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Dangers of using nickel, tin and lead to make jewelry


#1

Hello everyone:

Of late I have been annealing, cutting, sanding and polishing old
silverplate flatware and forming spoons and folks into jewelry
components. It occurred to me that/hundred year ol/d silverplate
silverware might have some very nasty hard metals that make up the
interior of the silver plated flatware. Does anyone know if it is
dangerous to anneal and sand nickel, tin or lead? I am hopeful that
there is no silverplating covering lead but cannot be certain. The
silver plated spoons and folks are not easy to bend, and that is why
I am annealing them, which leads me to believe they are not composed
of lead. When I cut the pieces I see bright silver color which does
not dull when exposed to the air. Just thinking about all those years
of acid type food and the leaching that might have occurred with
these pieces of silverplate is a bit unnerving. I use an N95% mask
and have an exhaust system (abet not as effective as a professional
studio but as effective as I can create.) As I have said before on
this forum, I have some breathing issue and lost my huband to lung
cancer, therefore I am very concerned with toxic chemicals. Any
regarding what the risks are for nickel and tin would be
great. Also, does anyone know what the general metal makeup of old
silverplated silverware might be?

Regards


#2
Any regarding what the risks are for nickel and tin
would be great. 

Lead is a heavy metal and isn’t nice.

Nickel can cause skin reactions, so would assume the vapour might
not be good for you.

Tin is a low toxicity metal (one of the reasons I prefer it over
zinc). Meaning you have to ingest a lot of it before you get ill.

Regards Charles A.


#3

I use old silverplate trays to make jewelry. I saw into it and use a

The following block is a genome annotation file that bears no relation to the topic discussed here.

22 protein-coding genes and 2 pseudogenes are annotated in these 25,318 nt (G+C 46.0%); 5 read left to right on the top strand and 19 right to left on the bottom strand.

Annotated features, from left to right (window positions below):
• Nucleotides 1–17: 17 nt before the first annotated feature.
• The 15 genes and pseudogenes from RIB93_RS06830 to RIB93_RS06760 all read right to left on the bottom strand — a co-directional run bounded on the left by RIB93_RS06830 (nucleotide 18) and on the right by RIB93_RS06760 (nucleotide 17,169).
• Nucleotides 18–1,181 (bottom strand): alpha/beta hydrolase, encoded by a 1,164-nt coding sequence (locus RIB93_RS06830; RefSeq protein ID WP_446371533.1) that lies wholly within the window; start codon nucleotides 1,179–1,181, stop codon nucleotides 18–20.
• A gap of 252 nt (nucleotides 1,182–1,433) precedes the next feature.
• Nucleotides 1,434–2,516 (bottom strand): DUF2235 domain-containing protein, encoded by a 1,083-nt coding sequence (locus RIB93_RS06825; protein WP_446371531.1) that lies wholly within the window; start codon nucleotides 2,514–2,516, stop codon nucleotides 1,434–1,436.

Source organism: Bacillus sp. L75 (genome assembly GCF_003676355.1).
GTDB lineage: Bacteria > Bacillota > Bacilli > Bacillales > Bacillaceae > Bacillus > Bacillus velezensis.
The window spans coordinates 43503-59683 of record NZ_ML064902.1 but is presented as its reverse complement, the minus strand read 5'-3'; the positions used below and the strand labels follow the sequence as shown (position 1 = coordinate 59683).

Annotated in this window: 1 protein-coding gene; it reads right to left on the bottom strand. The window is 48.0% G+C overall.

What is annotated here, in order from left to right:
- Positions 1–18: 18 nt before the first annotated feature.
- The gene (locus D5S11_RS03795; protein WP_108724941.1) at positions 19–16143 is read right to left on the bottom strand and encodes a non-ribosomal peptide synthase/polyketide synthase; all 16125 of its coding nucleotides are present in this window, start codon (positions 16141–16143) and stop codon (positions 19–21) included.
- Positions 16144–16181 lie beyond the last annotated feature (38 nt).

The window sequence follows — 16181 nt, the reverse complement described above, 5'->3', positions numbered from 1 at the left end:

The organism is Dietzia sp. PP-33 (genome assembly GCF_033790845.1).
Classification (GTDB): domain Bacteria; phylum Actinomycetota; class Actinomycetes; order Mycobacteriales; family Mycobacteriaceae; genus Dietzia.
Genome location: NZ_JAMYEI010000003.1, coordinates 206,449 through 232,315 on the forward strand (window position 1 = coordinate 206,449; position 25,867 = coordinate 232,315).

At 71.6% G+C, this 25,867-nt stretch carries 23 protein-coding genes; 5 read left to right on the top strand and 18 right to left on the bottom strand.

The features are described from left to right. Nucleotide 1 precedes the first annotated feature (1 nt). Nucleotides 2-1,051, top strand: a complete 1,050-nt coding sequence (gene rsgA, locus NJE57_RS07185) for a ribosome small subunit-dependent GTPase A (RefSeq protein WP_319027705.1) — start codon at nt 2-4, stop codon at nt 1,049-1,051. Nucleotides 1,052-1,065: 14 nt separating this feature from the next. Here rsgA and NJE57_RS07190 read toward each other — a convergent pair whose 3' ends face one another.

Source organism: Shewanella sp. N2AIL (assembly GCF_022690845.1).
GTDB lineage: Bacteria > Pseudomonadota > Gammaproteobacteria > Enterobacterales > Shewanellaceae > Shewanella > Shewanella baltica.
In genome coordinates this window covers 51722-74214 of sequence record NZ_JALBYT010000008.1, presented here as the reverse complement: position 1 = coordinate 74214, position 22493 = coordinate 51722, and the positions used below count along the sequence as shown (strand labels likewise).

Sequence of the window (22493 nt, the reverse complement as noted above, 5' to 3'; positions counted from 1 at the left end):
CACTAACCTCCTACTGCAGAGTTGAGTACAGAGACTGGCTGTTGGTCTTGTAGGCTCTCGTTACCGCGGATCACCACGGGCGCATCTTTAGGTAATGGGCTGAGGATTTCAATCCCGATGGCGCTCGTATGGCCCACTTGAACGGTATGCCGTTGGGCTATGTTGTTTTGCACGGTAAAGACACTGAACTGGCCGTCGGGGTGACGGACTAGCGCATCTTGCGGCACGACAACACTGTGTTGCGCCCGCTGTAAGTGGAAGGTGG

torch to add patina. Sometimes it is copper, brass, or pot metal.
Maybe I am too careless. I like the results of “ruining” the silver
plate.

Roxy Lentz


#4

Brass is also toxic and should not be worn on the skin. Salts, sweat
etc produce verdigris. Green colouring on the skin which can leach
into the blood. I know copper is used as a method of preventing
rheumatism,by some, an old wives tale? When brass was used for
cooking pots a green scum formed on the surface of the food causing
liver damage. Lead, as Charles says, possibly caused the demise of
the Roman Empire, their water was piped in lead pipes, drank from
lead goblets and ate of lead plates. Tin is used to surface chef’s
copper pans, probably safer than teflon. Cooking was done in iron
pots, not stainless steel, as it gave a good source of iron to
vegetarians, when aluminium was introduced to India anemia became a
huge problem with those who used it. Really only silver, golds,
platinum, Iron, steel, titanium etc, should be worn.

David Cruickshank (Australia)
jewellerydavidcruickshank.com.au


#5
I know copper is used as a method of preventing rheumatism,by some,
an old wives tale? 

David does not offer any scientific evidence for the supposed
dangers of wearing brass, copper, and (I suppose) nickel-silver. My
jewelry is only made of these three metals/alloys --I do not believe
I am being poisoned by them. Over the whole planet, I would guess
that millions, if not billions, of other people wear primarily base
metal jewelry. In his book, Jewelry Concepts and Technology, Oppi
Untracht refers to the jewelry use of copper, brass, bronze, and
nickel alloys, without a word of warning about any toxic aspects of